Some Chams, like those in Vientiane, fled Cambodia. Others survived by concealing their religion and ethnic identity. As many as seventy per cent died from famine, or from having their heads beaten in with hoes to save bullets. It is a testimony both to the hospitality of the Lao people, and to the tenacity and will to survive of the Chams, that Vientiane now boasts a small but resilient Cham Muslim community.


Text copyright © Andrew Forbes / CPA 2001.

This article was originally published in Saudi Aramco World.


By Antonio Graceffo

Followers of the religion of Islam make up less than one percent of the predominantly Buddhist population of Cambodia. Roughly 80% of Cambodia’s Muslims belong to the Cham ethnic group.

“There are two types of Muslims in Cambodia.” Said Sary Abdulah, president of the Islamic National Movement for Democracy of Cambodia. The two groups include: Sunni, traditional Muslims, along the lines of Arab Muslims, who pray five times per day, and Fojihed Muslims, who follow an ancient Cham interpretation of the religion. “They only pray once a week. They speak Cham, and keep the old Cham traditions.” Sary Abdulah went on the explain that the Fojihed maintained many of their pre-Muslim beliefs, particularly in the super-natural, and magical powers. “They believe that they can pray, and achieve great internal power, called Chai. It is similar to what Kung Fu people call Chi.”

“We begin learning Islam in our village when we are small. Our parents and the village Mullah are our first teachers.” Said Ismail Taib, a twenty-four year old Cham from the large ethnic community, located at kilometers seven, eight, and nine, outside of Phnom Penh. The Koran which is being used in Cambodia is written in Arabic. In interviewing various Chams it seemed that the ability to read and interpret Arabic was one of the most important issues in deciding who was qualified to be a Mullah. “Anyone who could read Arabic could be a Mullah.” Said Ismail. “Later, if we wish to continue our studies, we can leave the village and go to a big school in Phnom Penh or Kampong Cham. A few lucky ones will get to go abroad and study.”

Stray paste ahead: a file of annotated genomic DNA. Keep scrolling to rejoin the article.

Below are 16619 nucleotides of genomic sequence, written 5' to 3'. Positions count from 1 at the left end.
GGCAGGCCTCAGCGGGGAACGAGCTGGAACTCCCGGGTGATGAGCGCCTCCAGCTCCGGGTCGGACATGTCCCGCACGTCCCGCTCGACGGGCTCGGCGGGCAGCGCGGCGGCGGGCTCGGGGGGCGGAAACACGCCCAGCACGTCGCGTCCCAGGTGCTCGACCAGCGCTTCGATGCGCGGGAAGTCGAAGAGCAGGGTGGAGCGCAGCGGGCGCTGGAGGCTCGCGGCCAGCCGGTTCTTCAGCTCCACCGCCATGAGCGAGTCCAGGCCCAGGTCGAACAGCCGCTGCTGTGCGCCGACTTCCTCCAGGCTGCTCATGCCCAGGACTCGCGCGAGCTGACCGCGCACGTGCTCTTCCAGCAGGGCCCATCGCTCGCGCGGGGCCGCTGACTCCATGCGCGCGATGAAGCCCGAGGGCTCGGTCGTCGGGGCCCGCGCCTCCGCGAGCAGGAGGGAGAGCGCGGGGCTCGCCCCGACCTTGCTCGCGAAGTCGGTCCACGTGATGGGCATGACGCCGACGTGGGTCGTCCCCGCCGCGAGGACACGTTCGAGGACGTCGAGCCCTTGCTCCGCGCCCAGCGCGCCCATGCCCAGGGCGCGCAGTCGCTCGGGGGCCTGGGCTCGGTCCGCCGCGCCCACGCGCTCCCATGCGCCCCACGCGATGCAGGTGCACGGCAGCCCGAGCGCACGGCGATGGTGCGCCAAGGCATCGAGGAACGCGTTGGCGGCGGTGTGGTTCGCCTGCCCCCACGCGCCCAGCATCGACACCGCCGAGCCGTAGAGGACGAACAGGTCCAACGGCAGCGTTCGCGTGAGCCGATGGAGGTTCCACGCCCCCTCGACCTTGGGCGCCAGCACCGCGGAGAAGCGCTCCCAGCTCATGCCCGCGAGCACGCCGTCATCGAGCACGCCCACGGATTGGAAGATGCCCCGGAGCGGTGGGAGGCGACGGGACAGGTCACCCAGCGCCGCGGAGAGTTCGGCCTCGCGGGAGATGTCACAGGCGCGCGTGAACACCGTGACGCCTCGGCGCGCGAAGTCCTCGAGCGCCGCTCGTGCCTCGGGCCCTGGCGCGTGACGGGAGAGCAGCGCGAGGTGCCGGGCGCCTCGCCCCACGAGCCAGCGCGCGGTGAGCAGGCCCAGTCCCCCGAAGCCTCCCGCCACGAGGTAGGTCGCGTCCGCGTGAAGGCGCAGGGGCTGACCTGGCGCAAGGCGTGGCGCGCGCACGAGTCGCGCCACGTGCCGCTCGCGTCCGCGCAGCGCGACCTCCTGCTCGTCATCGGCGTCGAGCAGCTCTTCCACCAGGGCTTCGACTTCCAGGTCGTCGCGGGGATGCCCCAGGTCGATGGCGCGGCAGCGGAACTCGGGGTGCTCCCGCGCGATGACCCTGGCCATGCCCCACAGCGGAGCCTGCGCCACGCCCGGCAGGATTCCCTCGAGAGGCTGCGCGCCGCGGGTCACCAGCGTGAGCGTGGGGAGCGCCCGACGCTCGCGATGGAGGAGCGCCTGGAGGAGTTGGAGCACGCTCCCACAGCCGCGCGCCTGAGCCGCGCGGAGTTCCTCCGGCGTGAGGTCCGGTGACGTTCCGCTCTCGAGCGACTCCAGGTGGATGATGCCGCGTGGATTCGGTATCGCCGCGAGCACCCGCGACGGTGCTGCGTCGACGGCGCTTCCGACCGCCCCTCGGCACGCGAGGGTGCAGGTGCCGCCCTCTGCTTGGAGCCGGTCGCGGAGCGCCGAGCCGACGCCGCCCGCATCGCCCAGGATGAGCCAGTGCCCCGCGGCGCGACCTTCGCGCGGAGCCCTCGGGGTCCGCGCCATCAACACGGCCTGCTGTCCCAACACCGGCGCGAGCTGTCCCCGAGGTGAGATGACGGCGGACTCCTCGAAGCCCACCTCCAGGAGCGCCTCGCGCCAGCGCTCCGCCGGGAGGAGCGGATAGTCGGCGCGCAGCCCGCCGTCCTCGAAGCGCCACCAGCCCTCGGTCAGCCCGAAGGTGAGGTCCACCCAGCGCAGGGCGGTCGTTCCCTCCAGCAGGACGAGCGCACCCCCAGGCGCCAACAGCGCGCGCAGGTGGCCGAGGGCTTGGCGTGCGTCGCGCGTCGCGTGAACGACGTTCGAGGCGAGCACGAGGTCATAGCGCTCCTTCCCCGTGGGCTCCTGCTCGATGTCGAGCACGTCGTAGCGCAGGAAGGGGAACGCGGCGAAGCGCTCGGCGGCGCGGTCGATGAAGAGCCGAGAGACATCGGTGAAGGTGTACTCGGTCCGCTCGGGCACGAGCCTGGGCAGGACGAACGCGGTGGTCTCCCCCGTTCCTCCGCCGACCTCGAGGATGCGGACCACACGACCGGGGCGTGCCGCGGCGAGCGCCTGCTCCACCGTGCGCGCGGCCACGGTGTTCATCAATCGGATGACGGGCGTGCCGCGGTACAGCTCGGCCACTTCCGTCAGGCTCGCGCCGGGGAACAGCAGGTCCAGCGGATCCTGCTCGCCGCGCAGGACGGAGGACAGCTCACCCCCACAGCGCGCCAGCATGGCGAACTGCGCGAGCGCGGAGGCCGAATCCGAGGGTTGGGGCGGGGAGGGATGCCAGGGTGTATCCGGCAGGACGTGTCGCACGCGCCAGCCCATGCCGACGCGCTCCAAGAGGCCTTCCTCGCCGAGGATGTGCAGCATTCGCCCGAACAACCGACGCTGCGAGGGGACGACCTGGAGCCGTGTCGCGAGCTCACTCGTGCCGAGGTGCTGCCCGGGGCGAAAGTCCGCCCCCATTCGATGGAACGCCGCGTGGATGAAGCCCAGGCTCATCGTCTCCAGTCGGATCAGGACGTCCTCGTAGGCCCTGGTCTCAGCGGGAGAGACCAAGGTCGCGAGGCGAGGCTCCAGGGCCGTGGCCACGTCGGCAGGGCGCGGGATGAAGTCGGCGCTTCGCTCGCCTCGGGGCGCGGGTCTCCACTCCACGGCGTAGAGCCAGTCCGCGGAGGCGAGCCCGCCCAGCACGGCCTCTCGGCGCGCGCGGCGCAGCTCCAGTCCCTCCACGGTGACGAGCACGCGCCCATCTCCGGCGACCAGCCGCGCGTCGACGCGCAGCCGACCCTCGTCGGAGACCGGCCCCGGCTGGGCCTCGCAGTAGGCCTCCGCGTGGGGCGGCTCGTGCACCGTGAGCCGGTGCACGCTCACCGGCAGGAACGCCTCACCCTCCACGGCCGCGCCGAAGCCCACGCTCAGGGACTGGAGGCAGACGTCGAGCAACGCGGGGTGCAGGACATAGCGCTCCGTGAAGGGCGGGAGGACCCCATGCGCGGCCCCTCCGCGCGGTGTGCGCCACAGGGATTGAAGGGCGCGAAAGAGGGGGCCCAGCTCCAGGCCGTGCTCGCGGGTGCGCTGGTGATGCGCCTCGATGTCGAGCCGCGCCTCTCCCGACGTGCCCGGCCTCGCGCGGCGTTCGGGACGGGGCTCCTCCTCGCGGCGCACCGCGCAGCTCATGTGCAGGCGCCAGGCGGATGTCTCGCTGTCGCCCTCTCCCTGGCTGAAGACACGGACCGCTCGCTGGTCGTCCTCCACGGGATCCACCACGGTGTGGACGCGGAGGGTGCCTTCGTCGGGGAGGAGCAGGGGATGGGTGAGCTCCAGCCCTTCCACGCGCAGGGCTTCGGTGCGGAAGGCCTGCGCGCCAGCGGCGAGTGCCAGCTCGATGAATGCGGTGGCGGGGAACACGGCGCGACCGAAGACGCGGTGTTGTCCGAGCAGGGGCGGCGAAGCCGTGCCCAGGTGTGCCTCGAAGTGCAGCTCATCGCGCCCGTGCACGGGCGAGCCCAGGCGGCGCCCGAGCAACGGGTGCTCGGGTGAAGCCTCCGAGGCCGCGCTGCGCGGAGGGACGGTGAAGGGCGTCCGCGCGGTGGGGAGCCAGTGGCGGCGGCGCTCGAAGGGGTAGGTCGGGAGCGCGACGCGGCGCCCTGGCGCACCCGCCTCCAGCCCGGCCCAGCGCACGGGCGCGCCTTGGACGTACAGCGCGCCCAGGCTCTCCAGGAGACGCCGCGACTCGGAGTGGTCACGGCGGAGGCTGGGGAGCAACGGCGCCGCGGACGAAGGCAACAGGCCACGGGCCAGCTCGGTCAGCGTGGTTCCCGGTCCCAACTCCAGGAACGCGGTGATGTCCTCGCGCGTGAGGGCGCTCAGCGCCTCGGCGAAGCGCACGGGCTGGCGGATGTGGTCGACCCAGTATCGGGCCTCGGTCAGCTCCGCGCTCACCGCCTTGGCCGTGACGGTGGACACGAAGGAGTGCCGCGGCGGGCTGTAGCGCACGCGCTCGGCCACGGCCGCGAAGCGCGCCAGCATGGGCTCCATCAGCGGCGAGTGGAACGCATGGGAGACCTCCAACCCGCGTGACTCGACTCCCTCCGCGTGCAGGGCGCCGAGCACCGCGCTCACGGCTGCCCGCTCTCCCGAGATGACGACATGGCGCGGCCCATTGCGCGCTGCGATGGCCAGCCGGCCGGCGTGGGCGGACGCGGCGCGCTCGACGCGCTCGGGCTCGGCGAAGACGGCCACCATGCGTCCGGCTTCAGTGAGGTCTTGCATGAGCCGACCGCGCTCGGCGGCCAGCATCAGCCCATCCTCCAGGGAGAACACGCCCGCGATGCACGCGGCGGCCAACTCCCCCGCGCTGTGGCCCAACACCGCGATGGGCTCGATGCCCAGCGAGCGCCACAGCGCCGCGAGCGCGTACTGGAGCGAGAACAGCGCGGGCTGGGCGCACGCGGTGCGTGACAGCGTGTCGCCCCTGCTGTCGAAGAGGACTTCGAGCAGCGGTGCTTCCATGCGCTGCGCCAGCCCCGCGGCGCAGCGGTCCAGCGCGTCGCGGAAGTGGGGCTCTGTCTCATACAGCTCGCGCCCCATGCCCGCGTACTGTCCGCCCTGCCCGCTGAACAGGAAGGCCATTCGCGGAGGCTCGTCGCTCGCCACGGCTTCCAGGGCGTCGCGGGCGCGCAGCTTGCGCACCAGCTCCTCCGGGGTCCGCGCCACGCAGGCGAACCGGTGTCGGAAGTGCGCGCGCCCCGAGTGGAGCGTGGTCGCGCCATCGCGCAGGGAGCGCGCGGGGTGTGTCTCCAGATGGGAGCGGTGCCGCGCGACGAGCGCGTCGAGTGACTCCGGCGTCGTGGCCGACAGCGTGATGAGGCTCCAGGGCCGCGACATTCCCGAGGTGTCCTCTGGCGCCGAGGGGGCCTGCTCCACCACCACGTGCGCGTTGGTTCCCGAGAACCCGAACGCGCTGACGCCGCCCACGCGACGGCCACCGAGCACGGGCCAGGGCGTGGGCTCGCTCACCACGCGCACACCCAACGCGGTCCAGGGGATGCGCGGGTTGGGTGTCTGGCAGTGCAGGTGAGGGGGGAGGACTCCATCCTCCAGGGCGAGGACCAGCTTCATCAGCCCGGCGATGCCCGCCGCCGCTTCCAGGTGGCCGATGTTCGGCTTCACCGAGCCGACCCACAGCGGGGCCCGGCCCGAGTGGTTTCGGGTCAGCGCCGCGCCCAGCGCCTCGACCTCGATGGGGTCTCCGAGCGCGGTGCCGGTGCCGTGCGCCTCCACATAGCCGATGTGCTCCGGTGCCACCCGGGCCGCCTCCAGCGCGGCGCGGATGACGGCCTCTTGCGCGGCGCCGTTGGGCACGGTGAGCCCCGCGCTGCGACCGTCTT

Although Sary Abdulah, and many members of his organization were US citizens, Malaysia seemed to be the leading influence on Muslims in Cambodia, and was one of the leading places that young Muslims hoped to study.

“The Koran cannot be translated in Cham, because the Cham have no writing system.” Explained Sary Abdulah. “But we are currently translating the Koran into Khmer language. Of course, the translation is going slowly, because we have no funds. So, we can only do a few pages at a time.” Sary asked me if there were some way I could find funds to support his translation of the Koran.

Islamic education and education in general is one of the main focuses of Sary Abdulah’s work as a community leader. “We need schools and volunteer teachers.” He told me as we strolled through the Muslim market at kilometer eight. “All of this food is Halal.” He told me, proudly. At a stall, I purchased a pudding, made of gelatinous coconut oil. “No bacon here.” He joked. “But I think you will like this one.”

After taking a small bite, to see if Sary was putting me on, I devoured the tasty pastry in a single gulp.

“I told you.” He laughed, as I ordered three more. “You see, Cham people never lie to you.”

The market was a typical outdoor market, seen all through Asia, with various foods and goods being sold from stalls. But the primary difference was that the vendors were almost all women, who wore the beautiful, colored head wrappings of the Muslim faith. Although one didn’t see the all-black hoods and dresses of fundamentalist countries, the Cham wore traditional clothing more often than any other residents of Phnom Penh. Many of the young Cham boys were clad in sarongs and head scarves. Older men wore a small hat, or fez, and many sported a beard. But like religious devotion in western countries, families held varying degrees of obedience to the traditions, making many Cham indistinguishable from members of other religions. Sary Abdulah, for example did not go with his head covered. And many teenage boys were wearing jeans and T-shirts with images of their favorite Taiwanese pop-group, F-4.